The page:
The discourse by Buller and McEvoy (2012) that confines the Bath model to the ability, opportunity, and motivation without links to the principles of management leaves out such elements as job satisfaction and commitment besides the other defining elements of success. However, Buller and McEvoy (2012) use of terms such as the sufficient number of skilled employees with the necessary experience and knowledge qualifies the thinking on the relationship between people and performance.

Conclusion

In conclusion, the Bath model is premised on employee motivation that underpins enhanced performance through financial motivation along with other social benefits such as the recognition for outstanding employee contributions. According to Overbeck, Neale, and Govan (2010), the importance of the job cycle as delineated in the opportunity to engage in discretionary behavior is interpreted in the sense of cultivating an environment that fosters employee involvement either from the inside of a job or from the outside of the job. In distinction to this view is that which emphasizes on teamwork (Overbeck, Neale & Govan 2010).

The idea is a presupposition of a locus dominated by employee involvement, a wider space of participation, maximization of strategic human resources, the contribution of knowledge and ideas, and the ability to positively respond to change.

The overall concern is to improve performance as explained in either the transactional model or theory and the relationship theory. A formal or informal relationship between the employees and the organization based on the drivers of performance, which include policies, discretionary behavior, and other elements underpin the nature of performance and the level of success achieved in organizations. The rationale is those factors such as opportunity to engage, employee abilities, motivation, discretionary behavior, job satisfaction, problem-solving abilities, and the psychological contract are the antecedents that define the factors that drive employees to perform better.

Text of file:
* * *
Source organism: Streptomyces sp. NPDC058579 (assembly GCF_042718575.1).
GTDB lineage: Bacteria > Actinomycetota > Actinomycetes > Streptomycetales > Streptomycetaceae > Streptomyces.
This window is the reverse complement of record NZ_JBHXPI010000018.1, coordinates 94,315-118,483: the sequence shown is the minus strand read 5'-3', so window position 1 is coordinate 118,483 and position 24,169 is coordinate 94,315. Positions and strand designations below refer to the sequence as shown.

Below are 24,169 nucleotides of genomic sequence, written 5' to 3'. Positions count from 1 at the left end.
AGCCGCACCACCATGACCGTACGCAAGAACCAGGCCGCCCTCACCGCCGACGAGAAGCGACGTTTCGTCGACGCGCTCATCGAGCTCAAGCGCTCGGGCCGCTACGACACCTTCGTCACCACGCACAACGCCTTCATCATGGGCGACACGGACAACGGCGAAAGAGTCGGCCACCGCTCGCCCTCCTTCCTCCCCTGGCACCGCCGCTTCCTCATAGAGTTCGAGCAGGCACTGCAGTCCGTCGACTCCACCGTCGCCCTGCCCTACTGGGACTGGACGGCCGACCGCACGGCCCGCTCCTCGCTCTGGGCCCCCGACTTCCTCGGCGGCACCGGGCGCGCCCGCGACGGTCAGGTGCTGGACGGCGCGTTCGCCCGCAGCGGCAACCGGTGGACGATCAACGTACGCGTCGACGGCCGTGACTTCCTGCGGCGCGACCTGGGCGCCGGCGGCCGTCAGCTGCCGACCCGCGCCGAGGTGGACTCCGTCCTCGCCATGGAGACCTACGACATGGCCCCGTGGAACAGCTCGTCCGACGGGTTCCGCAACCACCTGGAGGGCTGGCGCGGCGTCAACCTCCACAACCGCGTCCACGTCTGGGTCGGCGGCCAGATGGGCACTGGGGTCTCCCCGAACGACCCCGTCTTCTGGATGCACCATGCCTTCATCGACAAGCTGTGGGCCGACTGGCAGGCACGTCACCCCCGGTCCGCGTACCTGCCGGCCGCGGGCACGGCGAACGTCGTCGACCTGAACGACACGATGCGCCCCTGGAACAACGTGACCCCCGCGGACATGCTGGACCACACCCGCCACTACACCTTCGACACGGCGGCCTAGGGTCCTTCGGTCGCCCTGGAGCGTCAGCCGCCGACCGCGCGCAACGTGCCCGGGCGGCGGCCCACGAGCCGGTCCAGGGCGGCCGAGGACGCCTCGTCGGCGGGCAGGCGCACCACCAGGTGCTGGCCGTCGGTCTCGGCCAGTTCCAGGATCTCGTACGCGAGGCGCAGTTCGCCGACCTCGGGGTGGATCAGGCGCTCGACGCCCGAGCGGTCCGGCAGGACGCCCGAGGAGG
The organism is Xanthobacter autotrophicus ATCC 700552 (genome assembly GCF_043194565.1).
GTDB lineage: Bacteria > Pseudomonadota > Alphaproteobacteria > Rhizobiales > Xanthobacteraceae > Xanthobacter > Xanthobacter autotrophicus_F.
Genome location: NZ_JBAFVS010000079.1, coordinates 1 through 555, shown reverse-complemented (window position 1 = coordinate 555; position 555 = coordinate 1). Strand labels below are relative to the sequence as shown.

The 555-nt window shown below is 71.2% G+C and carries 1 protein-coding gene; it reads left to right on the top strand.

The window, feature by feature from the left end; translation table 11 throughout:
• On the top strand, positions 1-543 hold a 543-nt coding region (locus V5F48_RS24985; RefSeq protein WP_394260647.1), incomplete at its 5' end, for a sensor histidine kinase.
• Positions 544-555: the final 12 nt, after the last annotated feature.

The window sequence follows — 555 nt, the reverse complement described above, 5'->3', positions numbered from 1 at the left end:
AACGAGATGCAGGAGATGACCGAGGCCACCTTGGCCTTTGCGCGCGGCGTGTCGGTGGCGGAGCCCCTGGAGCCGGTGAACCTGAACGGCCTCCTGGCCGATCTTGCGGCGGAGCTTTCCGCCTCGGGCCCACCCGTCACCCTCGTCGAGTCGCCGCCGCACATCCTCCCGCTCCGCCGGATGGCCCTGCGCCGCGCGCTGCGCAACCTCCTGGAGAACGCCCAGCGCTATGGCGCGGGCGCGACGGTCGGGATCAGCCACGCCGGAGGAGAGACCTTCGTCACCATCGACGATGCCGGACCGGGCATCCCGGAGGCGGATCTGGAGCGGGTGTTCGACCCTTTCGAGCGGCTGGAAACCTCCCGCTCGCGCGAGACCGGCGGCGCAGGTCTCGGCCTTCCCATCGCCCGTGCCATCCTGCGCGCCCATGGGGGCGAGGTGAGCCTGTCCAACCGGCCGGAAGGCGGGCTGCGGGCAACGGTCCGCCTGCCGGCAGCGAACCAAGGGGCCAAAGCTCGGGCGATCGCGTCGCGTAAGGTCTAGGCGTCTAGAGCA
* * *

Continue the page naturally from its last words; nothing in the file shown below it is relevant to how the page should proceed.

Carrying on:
References

Buller, P F & McEvoy, G M 2012, Strategy, human resource management and performance: Sharpening line of sight. Human resource management review, vol. 1, no. 22, pp. 43-56.

Chiang, C F & Hsieh, T S 2012, The impacts of perceived organizational support and psychological empowerment on job performance: The mediating effects of organizational citizenship behavior. International Journal of Hospitality Management, vol. 1, no. 31, pp. 180-190.

Fragale, A R, Overbeck, J R & Neale, M A 2011, Resources versus respect: Social judgments based on targets’ power and status positions. Journal of Experimental Social Psychology, vol. 4, no. 47, pp. 767-775.

Inesi, M E 2010, Power and loss aversion. Organizational Behavior and Human Decision Processes, vol. 1, no. 112, pp. 58-69.

Kilduff, M, Chiaburu, D S & Menges, J I 2010, Strategic use of emotional intelligence in organizational settings: Exploring the dark side. Research in organizational behavior, vol. 1, no. 30, pp. 129-152.

Larcker, D F, Richardson, S.A & Tuna, I 2007, Corporate governance, accounting outcomes, and organizational performance. The Accounting Review, vol. 4, no. 82, pp. 963-1008.

Meyer, J P, Stanley, L J. & Parfyonova, N M 2012, Employee commitment in context: The nature and implication of commitment profiles. Journal of Vocational Behavior, vol. 1, no. 80, pp. 1-16.

Overbeck, J R, Neale, M A & Govan, C L 2010, I feel, therefore you act: Intrapersonal and interpersonal effects of emotion on negotiation as a function of social power. Organizational Behavior and Human Decision Processes, vol. 2, no.112, pp. 126-139.

Shahzad, F, Luqman, R.A, Khan, A R & Shabbir, L 2012, Impact of organizational culture on organizational performance: an overview. Interdisciplinary journal of contemporary research in business, vol. 9, no. 3, pp. 975.

Sun, L Y, Aryee, S & Law, K S 2007, High-performance human resource practices, citizenship behavior, and organizational performance: A relational perspective. Academy of Management Journal, vol. 3, no. 50, pp. 558-577.